Remember in Due Date when Zach Galifianakis says he needs to get some marijuana because he forgot his glaucoma prescription on the plane? It turns out it’s a legal medical application — though not one that an ophthalmologist would advocate.
However, according to the findings of a new study, persons with glaucoma may be able to benefit from a cannabis-based medication without the psychoactive side effects of THC. (Yes, it’s probable that not everyone may be pleased with this news.)
The peer-reviewed work was published in the journal Biochimica et Biophysica Acta – Molecular Basis of Disease in March, an international publication devoted to disease biochemistry and molecular genetics.
According to Hemp Grower, researchers determined that cannabinol (CBN), a non-psychotropic cannabinoid, has potential as a therapy alternative for glaucoma.
Glaucoma is a category of eye diseases that cause an increase in pressure on the optic nerve. It can cause visual loss and blindness if left untreated. Treatment methods currently available range from eye drops to laser treatments and surgery.
Researchers discovered CBN Isolate Bulk to be a “potential multi-target therapeutic strategy for glaucoma” by reducing damage to the optic nerve in three ways:
• Assisting in the protection of retinal ganglion cells, which are crucial for vision.
• Reducing changes in the protein matrix between cells. This “extracellular matrix” is composed of collagen and other molecules that aid in structure, elasticity, tissue repair, and other vital tasks. The alterations sought by the researchers indicate a stress reaction in response to increased strain.
• Restoring normal intraocular pressure levels in the eye. The extracellular matrix (explained above) around the base of the cornea is thought to assist regulate intraocular pressure in both normal and glaucomatous eyes. High pressure over extended periods of time is what affects the visual nerve, thus maintaining normal pressure is critical.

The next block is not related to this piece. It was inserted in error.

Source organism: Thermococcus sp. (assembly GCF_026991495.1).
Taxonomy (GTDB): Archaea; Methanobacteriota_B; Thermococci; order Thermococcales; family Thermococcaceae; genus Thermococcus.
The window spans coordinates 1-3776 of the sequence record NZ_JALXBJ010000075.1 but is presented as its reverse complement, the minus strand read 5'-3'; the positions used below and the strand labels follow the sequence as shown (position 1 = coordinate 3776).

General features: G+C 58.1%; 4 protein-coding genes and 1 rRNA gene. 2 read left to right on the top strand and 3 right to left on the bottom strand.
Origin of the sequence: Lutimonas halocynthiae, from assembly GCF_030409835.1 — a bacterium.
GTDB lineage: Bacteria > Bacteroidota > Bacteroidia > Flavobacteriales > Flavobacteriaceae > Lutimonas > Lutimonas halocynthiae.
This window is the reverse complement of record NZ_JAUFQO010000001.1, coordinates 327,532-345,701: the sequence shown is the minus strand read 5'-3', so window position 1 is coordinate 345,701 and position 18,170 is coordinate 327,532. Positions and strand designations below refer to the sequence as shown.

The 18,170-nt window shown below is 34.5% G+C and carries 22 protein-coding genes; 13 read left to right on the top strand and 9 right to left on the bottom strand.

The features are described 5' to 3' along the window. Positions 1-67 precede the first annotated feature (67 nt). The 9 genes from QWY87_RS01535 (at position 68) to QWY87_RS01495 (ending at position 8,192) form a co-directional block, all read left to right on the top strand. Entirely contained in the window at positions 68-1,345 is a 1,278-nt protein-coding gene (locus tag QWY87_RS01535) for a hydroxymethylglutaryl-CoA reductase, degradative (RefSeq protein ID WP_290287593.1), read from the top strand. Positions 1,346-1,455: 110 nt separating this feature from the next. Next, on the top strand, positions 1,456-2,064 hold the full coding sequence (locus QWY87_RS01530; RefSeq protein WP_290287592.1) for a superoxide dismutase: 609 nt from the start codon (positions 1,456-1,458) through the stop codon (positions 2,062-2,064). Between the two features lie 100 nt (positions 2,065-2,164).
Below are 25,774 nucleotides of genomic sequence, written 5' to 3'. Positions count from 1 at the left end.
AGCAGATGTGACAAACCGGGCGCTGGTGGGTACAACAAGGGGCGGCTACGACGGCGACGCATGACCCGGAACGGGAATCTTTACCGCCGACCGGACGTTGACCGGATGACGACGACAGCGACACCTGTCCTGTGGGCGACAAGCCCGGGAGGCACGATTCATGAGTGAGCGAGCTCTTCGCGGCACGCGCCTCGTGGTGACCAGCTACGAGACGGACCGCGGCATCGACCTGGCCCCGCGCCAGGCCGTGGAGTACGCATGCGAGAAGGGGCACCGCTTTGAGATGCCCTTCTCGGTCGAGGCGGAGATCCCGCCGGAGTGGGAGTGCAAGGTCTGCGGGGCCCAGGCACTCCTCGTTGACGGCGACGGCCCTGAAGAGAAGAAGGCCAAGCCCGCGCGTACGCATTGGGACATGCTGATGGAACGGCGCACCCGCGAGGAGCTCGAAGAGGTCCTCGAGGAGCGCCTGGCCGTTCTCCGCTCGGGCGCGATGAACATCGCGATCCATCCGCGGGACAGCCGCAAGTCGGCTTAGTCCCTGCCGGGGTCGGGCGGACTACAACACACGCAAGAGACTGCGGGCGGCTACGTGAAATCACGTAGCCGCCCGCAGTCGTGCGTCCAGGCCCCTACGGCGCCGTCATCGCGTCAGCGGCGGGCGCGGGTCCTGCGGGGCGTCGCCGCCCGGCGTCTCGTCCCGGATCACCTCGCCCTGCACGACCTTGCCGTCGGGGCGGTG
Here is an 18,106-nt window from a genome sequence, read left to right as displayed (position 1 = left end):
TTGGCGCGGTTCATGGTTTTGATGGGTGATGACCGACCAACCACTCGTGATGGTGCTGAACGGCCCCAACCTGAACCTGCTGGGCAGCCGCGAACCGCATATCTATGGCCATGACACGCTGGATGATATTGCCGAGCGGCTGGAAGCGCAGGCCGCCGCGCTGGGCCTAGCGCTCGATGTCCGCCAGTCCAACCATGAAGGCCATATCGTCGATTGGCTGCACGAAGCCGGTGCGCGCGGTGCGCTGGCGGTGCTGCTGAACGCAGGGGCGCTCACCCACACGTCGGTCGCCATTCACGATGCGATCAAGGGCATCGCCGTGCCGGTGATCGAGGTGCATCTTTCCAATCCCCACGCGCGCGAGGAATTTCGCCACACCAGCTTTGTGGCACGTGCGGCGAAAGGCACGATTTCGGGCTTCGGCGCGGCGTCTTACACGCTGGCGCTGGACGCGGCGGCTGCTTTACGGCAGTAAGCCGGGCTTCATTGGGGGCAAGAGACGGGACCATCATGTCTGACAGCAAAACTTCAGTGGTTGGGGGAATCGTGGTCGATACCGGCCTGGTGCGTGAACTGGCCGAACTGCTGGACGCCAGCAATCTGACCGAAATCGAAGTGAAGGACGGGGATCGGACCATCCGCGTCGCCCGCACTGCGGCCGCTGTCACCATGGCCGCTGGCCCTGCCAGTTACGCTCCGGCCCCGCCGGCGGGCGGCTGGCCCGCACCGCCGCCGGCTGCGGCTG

Several experiments were conducted to observe cells and the extracellular matrix, which resulted in the research findings. These were conducted as both in vitro “test tube” research and in vivo (inside living creatures) studies. The studies were carried out by scientists from the Vancouver-based company InMed Pharmaceuticals in collaboration with experts from the University of British Columbia. InMed is currently working on a CBN eye drop – more on it later.
For the past 50 years, doctors have been aware of cannabis’s potential as a treatment for glaucoma.
Cannabis has been discussed for its potential in treating glaucoma for 50 years, according to ophthalmologist Peter Hnik in a blog post for Ophthalmology Times. However, the requirement for regular dosing, along with the euphoric effects of THC, was widely regarded as outweighing any possible benefits.
It is a less difficult choice than seeking for CBG Distillate.
According to the findings of this study, non-psychotropic CBN Isolate Bulk may alleviate both of these issues.
Hnik, an InMed Pharmaceuticals consultant, called the findings “encouraging,” adding that CBN “may resolve some of the previously related problems with cannabis usage and may present a new possible therapeutic intervention in the treatment of glaucoma.”
He pointed out that CBN’s apparent ability to protect retinal cells while also lowering intraocular pressure gives it an advantage over conventional drugs that merely lower intraocular pressure. “A glaucoma treatment that provides proactive retinal protection may decrease the progression of optic nerve damage and lower the chance of blindness,” he said.
He also mentioned that the positive effects of CBN Isolate Bulk appear to continue longer than those of other cannabinoids, which are said to last three to four hours. This means that dosing will be less frequent.
A New EYE Drop Formula is Being Developed.
One of the study’s collaborators, InMed, is working on a CBN eye drop to treat glaucoma. According to the company’s website, it compared numerous cannabinoids, including CBD and THC, to determine the best candidate for glaucoma treatment. CBN revealed the greatest neuroprotective effects, as well as the potential to lower intraocular pressure.